Eventually he quit the group, feeling that the members weren't serious about things. While he was looking for another band situation, Jack Irons, a friend who was formerly in the Red Hot Chili Peppers, gave him a tape from a Seattle musician who was putting together a new group.
That musician, guitarist Stone Gossard, had been in Mother Love Bone, a highly regarded group whose promise ended when singer Andrew Wood died of a heroin overdose in 1990.
After listening to the tape, Vedder went surfing and the music played over and over in his head. In the company of the waves, he began framing lyrics to go with the music.
He raced back home to his recorder, and with the sand still on his feet he sang the words to the song that eventually became "Alive," one of the centerpieces on the first Pearl Jam album.
Though the song, with its screaming chorus of "I'm still alive," has been widely viewed as a statement of youthful self-affirmation, Vedder designed it as the story of a mother being drawn sexually to her teen-age son because she sees traces of her late husband in him.
The experience--which Vedder insists is not autobiographical--damages the son psychologically, turning him into a serial killer (detailed in the song "Once") who is executed in prison ("Footsteps"). It's not hard to see the story as a sort of Generation X update of the confused youth in the Who's "Tommy."
Gossard and bassist Jeff Ament, who had also been in Mother Love Bone, were thrilled by Vedder's contribution and invited him to Seattle. Pearl Jam was born, and within a year the group's first album was No. 1.
At first, there were some reasons to suspect that Vedder and Pearl Jam were rock 'n' roll opportunists. The band--which also includes drummer Dave Abbruzzese and guitarist Mike McCready--was from Seattle and wore grunge clothes, but the music didn't have the revolutionary aura of Nirvana's. It was more radio-friendly and in line with '70s hard rock.
Vedder looked like the star pupil from the Jim Morrison School of Rock Singers as he prowled the stage, rolling his eyes with brooding anxiety and thrashing around as if possessed by some foreign spirit.
All of that endeared the group to mainstream rock radio programmers, many of whom had grown up on '70s and '80s rock and found it hard adjusting to Nirvana and the Seattle grunge sound. The music itself appealed to both the young alternative-rock audience and older, more traditional fans.
If the sound itself was rather conventional, Vedder's voice offered something powerful and real.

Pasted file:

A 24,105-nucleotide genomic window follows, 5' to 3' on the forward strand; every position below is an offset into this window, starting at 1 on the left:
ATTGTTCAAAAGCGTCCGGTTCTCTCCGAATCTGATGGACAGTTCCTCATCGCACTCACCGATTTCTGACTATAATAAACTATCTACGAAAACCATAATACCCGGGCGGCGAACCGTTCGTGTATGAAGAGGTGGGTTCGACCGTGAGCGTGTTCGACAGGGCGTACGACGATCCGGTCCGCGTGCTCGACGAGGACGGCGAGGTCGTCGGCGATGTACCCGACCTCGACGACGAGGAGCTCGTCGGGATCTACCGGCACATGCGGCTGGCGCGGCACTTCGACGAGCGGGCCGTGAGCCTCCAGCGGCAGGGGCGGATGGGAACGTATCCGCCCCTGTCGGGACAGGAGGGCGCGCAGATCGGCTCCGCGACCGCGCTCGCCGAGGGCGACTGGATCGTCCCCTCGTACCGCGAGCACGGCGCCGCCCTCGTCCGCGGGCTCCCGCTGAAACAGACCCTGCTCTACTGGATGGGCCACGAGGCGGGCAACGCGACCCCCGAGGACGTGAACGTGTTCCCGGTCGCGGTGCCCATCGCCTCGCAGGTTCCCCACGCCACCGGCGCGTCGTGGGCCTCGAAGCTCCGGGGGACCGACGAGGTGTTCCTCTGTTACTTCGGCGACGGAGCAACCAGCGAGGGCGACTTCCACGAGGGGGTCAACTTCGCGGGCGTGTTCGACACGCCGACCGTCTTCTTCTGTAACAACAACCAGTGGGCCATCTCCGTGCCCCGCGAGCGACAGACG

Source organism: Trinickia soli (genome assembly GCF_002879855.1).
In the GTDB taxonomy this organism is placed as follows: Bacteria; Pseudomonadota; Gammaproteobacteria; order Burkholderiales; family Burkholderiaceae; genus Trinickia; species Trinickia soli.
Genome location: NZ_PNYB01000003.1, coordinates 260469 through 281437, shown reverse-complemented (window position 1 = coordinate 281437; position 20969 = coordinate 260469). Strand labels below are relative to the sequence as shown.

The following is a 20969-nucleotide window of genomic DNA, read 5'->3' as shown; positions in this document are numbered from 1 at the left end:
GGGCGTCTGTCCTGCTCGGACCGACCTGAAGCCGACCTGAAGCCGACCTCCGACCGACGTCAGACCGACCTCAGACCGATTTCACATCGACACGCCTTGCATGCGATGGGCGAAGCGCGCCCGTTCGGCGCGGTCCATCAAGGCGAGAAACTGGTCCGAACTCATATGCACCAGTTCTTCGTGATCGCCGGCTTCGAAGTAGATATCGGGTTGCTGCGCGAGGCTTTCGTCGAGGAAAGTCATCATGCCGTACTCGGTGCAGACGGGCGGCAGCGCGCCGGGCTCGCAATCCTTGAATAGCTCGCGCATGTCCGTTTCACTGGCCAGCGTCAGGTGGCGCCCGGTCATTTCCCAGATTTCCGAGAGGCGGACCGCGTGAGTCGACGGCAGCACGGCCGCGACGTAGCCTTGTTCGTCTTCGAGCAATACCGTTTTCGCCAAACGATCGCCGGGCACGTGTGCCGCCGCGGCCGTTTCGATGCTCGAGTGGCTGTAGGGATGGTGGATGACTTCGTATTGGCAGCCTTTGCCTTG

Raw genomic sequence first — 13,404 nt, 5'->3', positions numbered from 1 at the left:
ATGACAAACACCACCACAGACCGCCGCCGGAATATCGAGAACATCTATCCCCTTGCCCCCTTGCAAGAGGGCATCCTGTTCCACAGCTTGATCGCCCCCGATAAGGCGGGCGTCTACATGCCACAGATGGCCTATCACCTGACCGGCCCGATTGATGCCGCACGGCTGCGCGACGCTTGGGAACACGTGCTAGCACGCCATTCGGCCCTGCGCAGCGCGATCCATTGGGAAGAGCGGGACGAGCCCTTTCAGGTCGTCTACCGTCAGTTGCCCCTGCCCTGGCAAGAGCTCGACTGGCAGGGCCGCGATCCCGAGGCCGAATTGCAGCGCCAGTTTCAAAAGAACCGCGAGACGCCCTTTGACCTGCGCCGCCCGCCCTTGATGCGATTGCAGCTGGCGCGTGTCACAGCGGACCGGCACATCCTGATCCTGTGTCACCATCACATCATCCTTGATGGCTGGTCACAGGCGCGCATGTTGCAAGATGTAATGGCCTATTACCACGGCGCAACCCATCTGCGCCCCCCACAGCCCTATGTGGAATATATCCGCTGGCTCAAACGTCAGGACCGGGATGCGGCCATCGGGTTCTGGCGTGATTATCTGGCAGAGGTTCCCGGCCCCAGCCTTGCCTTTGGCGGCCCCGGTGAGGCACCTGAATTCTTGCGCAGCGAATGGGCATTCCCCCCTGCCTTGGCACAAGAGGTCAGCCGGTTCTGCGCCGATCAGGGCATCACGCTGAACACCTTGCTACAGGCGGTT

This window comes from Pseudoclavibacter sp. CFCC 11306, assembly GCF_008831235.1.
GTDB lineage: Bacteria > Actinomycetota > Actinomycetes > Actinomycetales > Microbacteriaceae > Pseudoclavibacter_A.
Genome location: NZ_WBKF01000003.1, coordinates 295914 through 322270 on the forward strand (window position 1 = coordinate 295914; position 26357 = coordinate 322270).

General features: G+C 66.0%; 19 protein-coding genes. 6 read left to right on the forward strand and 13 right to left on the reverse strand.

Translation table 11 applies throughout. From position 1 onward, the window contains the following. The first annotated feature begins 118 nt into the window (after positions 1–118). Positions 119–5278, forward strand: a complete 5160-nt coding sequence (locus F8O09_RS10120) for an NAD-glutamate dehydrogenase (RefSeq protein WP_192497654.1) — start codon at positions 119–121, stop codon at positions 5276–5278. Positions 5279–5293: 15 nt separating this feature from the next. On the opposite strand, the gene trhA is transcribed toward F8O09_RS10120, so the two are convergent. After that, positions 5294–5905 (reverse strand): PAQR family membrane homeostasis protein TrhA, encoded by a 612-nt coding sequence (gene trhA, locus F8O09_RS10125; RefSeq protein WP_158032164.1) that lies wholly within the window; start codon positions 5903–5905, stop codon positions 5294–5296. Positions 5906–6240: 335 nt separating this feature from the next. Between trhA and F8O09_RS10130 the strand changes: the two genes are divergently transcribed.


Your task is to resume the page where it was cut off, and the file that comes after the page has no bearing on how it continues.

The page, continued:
Just as Metallica brought brains and viewpoint to the mindless assault of heavy metal, Pearl Jam brought a new, healthier and more relevant perspective to hard-rock, getting rid of the macho posturing and cartoon-show gimmicks.
As fully as the themes of Nirvana songs, Vedder's lyrics reflected the loneliness and confusion of growing up, often with frequent physical and psychological abuse.
As both a performer and writer, Vedder has shown increasing individuality and depth--at times now asserting a spark onstage that suggests the ability to be a major rock voice throughout the '90s.
Vedder sometimes worries that his voice is too "smooth" to convey the raw urgency of the lyrics, but there is a force to his vocals that expresses alienation and pain in a way that becomes surprisingly life-affirming.
In "Jeremy," a song about suicide from the debut album, he declares:
Daddy didn't give attention
To the fact that Mommy didn't care.
Like Cobain, however, Vedder says he was writing things he had seen and experienced. He wasn't trying to summarize the mood of his generation.
"I am not a good enough writer to have an agenda or come up with a message and try to put it into a song," he says.
"It's more like you write what comes to you. . . . You try to reflect the mood of the songs. Take 'Rearviewmirror' (a song from "Vs." that includes the line, Tried to endure what I could not forgive ).
"We start off with the music and it kind of propels the lyrics. It made me feel like I was in a car, leaving something, a bad situation. There's an emotion there. I remembered all the times I wanted to leave. . . . "
The 4,500-seat Fox Theatre is one of the nation's prized concert halls--a former movie theater that offers acoustics and intimacy absent in the usual basketball arenas. There was enough demand for Pearl Jam tickets to sell out the theater for a week, and scalpers were asking $300 per ticket the night of the show.
Backstage, Vedder is sitting in a deserted basement hallway, holding the Telecaster guitar that he has carried since Encinitas.
"I can't come from where I came from and not appreciate what has happened to the band," he says, his head lowered. "The one thing about going from the audience to the stage in just three years is that you know how it feels to be down there.